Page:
The Myths of Ilan Ziv’s film

Having previously hesitated, the BBC this week chose to screen Ilan Ziv‘s film Searching for Exile: Truth or Myth?, which focuses on the idea of Jewish exile after AD 70. Ziv’s film starts ambitiously:

01:24 “What has been considered as fact for centuries, is now being challenged by archaeological evidence unearthed across Israel.”

The evidence is confined to the village of Tzippori, a town in Galilee:

01:35 “Here, in the ancient town of Sepphoris, just 70 miles from Jerusalem, evidence points – not to a people driven into exile – but on the contrary, to a population that not only survived, but flourished.”

Ziv highlights how Tzippori’s Jews did not provide any resistance to the Romans. He took this fact from Josephus, rather than from any  new archaeological evidence.

With sinister strings playing in the background, Ziv’s robotic-sounding narrator asks:

23:55 “Why is it that exile has been historically perceived as a fact, and the destruction of Jerusalem as the evidence?”

Ziv uses the community of Tzippora Jews in the Galilee to argue that there was no Jewish exile, as Jews were still living in the  region after AD 70. The Bar Kochba revolt of 135 is also held up as evidence against the ‘myth of exile’.

Yet no-one would say that all the Jews disappeared from Jerusalem in AD 70. Of course there has been a continual Jewish presence in Israel.

Crucially, the loss of temple life and Jerusalem as a nexus and focal point for the Jewish world was in itself an exile. The Jews from around the empire had been used to coming to Jerusalem for festivals, for sacrifices, for trade and for teaching. The temple’s destruction, and the accompanying Roman massacres on a horrific scale, were a hammer blow to the heart of Jewish life at the time.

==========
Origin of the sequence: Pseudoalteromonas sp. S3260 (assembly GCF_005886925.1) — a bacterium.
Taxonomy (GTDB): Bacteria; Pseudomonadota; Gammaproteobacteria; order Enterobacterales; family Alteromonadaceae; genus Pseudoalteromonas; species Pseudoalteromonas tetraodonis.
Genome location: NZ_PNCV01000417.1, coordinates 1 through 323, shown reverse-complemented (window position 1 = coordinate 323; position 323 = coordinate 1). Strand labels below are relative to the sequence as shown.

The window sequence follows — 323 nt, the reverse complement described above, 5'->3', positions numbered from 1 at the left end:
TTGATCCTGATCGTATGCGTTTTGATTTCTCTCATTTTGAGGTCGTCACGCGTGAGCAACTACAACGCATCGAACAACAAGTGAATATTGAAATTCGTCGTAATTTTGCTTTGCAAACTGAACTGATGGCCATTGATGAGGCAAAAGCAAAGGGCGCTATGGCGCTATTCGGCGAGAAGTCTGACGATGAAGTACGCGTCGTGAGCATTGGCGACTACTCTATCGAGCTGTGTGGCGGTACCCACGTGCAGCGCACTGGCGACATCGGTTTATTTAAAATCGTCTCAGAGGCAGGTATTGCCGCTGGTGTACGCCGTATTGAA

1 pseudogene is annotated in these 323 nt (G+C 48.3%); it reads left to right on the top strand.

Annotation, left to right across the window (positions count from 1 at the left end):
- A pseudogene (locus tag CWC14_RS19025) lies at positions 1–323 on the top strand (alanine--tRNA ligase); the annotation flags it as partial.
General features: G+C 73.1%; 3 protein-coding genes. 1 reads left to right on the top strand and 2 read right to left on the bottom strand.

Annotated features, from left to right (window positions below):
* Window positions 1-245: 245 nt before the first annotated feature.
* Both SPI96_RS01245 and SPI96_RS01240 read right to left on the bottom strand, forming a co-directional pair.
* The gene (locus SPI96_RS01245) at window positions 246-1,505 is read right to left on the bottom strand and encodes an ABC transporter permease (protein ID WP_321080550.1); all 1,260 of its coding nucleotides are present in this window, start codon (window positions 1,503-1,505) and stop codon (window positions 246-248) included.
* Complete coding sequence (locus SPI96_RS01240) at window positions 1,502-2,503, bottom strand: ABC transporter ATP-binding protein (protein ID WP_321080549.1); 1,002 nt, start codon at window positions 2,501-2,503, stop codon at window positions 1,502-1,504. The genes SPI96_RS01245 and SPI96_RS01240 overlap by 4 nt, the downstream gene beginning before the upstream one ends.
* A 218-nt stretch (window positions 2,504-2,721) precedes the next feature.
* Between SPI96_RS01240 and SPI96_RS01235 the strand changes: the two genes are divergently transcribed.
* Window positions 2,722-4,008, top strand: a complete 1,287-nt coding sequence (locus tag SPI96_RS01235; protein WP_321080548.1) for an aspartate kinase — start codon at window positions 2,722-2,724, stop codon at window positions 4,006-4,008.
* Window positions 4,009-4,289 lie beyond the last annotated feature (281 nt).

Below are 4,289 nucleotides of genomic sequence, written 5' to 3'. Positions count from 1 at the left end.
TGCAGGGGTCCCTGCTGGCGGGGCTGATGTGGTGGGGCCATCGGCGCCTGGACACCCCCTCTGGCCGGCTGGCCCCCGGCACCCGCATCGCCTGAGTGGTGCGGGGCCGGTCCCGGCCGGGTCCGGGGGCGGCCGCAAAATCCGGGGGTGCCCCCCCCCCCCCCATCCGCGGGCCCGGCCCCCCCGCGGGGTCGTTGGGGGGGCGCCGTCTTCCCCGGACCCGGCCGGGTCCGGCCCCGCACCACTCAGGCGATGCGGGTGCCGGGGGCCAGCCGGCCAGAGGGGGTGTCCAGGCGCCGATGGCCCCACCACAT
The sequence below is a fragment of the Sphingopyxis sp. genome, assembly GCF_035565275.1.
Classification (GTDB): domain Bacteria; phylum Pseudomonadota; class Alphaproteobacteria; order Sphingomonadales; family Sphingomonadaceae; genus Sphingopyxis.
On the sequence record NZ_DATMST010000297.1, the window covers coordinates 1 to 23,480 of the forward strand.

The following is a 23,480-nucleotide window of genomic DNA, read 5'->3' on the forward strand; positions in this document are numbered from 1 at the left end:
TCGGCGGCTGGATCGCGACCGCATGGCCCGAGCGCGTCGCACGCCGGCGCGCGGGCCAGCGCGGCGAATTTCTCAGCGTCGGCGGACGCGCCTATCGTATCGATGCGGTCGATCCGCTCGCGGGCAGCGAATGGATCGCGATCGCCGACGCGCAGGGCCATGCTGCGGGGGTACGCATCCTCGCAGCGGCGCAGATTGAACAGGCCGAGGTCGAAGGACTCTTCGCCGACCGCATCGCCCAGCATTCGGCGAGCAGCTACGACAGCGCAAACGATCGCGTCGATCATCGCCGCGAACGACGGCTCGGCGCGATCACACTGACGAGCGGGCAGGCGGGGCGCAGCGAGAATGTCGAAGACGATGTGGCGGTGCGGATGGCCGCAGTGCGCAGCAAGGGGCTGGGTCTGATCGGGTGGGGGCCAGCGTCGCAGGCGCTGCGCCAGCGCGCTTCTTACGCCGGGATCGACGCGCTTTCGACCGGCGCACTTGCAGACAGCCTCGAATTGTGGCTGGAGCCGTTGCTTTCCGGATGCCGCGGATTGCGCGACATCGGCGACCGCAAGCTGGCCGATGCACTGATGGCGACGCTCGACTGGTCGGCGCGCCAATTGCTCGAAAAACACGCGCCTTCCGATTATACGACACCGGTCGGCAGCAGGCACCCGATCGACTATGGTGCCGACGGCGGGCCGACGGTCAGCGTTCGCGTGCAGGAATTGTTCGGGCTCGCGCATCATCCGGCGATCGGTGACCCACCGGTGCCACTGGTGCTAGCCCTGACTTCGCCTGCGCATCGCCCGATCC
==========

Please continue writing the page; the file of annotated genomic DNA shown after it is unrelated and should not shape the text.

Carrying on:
Indeed, the centrality of Jerusalem and the Temple were vital to the identity of the country. Without it, the Jewish nation essentially was without religious identity as well as geographical sovereignty. That was the importance of exile: both physical exile of some who were actually enslaved, and the exile of others from a land with the Temple.

To fail to understand this is completely to fail to understand Judaism or Jewish history, on a very basic level.

Before Ziv has really tied up his arguments, he suddenly brings in the Palestinian Arabs who fled their towns in 1948, to argue that they might be the descendants of the Tzippori Jews from the first century.

The sudden mention of Palestinians seems forced. It also seems that Ziv is using an argument to support Palestinian nationalism – blood descent from Jews – that he would never use to support Israeli nationalism, as he would see it as racist.

When pressed on the blood issue in a BBC debate (15:38), Ziv concedes there is no evidence for his theory about Palestinian descent.

In the same debate, Ziv is gently defeated by Professor Joan Taylor of King’s College London  (07:57), who gently points out that the internal migration of Jews from Jerusalem to Galilee is still an exile as Jews lost the Temple and Jerusalem – and that in any case, there was a huge Jewish exile following the Bar Kochba revolt.

Ziv replies by saying:

“I think the difference between us is really the perception of exile which means, the exile the way we were brought up, okay?

Ziv has no answer to Taylor’s superior knowledge of history, and so is reduced to talking about ‘perception’.

Not good enough for the BBC, I don’t think.



Here is the transcript of how Ziv is defeated by Professor Taylor.

Taylor: Well, I think we’ve got to distinguish between two revolts here. There was the first revolt, normally called the Great Revolt, and then the second revolt, known as the Bar Kochba Revolt in 132-135. As a result of the Bar Kochba revolt, Dio Cassius tells us that 985 Judaden villages were totally razed to the ground, 580,000 fighting men were killed, plus countless numbers of women and children, others, and Judaea was rendered a wilderness. And after that I think we do have to talk about an exile, so it’s not a case of saying, “oh in 70 yes there were still archaeological sites that you can see where Jews were continuing to live in Judaea”, which we can see up unto 132-135. But after 135 really not, and archaeology does confirm that from 135 Jews in Judaea but they do go to Galilee, they go to Seppheros –